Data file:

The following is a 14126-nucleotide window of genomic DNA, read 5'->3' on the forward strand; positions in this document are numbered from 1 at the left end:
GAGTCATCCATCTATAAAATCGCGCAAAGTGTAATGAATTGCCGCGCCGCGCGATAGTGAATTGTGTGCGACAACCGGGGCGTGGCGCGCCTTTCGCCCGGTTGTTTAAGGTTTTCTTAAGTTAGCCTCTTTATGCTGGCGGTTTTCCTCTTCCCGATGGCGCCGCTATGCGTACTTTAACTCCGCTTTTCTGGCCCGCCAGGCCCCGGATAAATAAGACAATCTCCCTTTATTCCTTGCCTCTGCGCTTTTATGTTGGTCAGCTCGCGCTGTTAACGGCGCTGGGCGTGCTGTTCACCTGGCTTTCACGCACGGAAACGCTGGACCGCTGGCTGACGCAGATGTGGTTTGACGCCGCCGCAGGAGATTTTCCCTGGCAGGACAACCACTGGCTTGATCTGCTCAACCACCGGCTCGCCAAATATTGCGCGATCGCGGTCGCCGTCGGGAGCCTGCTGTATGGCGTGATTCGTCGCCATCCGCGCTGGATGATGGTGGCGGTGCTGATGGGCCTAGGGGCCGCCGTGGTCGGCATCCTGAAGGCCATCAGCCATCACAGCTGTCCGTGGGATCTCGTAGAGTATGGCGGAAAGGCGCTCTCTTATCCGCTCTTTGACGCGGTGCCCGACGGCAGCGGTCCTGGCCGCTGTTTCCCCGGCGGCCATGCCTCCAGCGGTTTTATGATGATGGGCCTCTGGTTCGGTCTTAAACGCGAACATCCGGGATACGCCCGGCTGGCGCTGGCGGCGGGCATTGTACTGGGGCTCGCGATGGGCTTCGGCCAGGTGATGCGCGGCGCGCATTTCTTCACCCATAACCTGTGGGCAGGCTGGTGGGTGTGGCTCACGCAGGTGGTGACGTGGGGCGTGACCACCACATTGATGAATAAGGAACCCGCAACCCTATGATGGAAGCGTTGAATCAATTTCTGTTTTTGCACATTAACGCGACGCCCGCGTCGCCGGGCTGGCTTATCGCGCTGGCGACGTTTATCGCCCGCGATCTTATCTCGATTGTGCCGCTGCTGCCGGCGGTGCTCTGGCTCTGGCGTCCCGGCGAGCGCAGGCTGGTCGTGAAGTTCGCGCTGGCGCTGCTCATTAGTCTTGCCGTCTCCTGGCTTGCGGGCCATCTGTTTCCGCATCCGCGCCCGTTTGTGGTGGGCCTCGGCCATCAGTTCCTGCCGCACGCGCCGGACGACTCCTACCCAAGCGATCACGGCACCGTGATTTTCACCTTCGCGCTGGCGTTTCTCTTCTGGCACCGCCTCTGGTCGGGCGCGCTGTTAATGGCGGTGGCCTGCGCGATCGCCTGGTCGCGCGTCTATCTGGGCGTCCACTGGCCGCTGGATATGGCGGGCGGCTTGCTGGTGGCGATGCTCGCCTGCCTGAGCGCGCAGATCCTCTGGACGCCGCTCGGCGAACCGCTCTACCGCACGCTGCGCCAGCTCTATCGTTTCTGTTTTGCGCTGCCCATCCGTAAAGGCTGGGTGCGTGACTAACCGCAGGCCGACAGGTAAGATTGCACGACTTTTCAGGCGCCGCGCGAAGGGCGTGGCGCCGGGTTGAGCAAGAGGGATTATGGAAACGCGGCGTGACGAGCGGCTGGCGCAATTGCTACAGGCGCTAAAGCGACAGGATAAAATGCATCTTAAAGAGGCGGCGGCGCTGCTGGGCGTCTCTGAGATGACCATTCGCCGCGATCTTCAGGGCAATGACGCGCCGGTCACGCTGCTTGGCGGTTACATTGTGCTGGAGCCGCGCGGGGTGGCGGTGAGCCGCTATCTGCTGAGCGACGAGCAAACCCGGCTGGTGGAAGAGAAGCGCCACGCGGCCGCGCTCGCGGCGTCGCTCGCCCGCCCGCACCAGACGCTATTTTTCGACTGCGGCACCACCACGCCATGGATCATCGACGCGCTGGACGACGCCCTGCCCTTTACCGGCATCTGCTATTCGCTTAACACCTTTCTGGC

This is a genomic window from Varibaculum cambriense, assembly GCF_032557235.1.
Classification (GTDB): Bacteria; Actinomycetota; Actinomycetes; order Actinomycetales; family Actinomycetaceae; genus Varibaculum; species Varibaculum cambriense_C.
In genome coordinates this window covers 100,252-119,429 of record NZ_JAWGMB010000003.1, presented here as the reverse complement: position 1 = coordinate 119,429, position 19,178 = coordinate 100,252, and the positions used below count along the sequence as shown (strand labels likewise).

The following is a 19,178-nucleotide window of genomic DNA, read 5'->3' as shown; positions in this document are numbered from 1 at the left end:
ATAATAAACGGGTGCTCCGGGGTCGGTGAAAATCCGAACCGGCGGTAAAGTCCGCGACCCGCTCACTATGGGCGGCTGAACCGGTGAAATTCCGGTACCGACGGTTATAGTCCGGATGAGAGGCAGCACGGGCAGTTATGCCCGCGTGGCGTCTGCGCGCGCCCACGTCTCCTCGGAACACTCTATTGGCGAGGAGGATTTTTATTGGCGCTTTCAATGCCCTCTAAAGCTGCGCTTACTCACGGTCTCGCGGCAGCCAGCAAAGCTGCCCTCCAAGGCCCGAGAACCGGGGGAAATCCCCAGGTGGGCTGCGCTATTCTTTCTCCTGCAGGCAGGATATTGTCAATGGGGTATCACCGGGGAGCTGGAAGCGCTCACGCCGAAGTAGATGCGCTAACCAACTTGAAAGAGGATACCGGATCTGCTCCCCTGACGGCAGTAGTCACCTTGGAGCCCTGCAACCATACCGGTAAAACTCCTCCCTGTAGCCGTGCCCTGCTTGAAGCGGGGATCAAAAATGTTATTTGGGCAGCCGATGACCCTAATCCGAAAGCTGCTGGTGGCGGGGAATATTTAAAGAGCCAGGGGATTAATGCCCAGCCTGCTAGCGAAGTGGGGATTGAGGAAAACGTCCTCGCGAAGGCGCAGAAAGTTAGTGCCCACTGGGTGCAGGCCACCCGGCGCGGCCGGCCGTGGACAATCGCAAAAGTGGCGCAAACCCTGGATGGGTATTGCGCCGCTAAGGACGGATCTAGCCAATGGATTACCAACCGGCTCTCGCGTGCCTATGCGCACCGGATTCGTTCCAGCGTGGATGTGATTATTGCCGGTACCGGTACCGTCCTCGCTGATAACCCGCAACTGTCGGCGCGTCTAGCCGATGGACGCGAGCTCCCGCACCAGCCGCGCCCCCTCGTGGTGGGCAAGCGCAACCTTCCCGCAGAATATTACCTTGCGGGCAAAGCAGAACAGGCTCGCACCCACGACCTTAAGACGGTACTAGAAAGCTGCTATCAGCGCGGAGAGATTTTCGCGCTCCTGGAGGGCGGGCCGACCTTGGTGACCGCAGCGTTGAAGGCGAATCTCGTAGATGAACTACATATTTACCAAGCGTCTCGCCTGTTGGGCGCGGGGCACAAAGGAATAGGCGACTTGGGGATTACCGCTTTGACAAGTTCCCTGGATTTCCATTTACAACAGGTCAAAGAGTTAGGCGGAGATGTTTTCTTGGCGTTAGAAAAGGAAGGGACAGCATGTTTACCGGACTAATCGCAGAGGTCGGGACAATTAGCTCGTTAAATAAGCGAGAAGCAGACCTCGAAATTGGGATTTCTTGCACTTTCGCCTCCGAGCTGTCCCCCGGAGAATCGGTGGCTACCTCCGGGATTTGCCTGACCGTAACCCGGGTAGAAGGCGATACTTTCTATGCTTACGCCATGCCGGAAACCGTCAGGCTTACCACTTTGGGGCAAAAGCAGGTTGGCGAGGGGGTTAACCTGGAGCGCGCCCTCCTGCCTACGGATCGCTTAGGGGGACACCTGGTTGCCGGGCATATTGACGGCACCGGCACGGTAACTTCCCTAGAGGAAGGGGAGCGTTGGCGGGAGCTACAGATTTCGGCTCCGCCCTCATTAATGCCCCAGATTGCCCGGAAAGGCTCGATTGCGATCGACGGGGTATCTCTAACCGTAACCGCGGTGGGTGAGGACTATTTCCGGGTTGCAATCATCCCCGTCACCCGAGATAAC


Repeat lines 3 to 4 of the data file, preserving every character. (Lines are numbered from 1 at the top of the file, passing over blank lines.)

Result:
This is a genomic window from Varibaculum cambriense, assembly GCF_032557235.1.
Classification (GTDB): Bacteria; Actinomycetota; Actinomycetes; order Actinomycetales; family Actinomycetaceae; genus Varibaculum; species Varibaculum cambriense_C.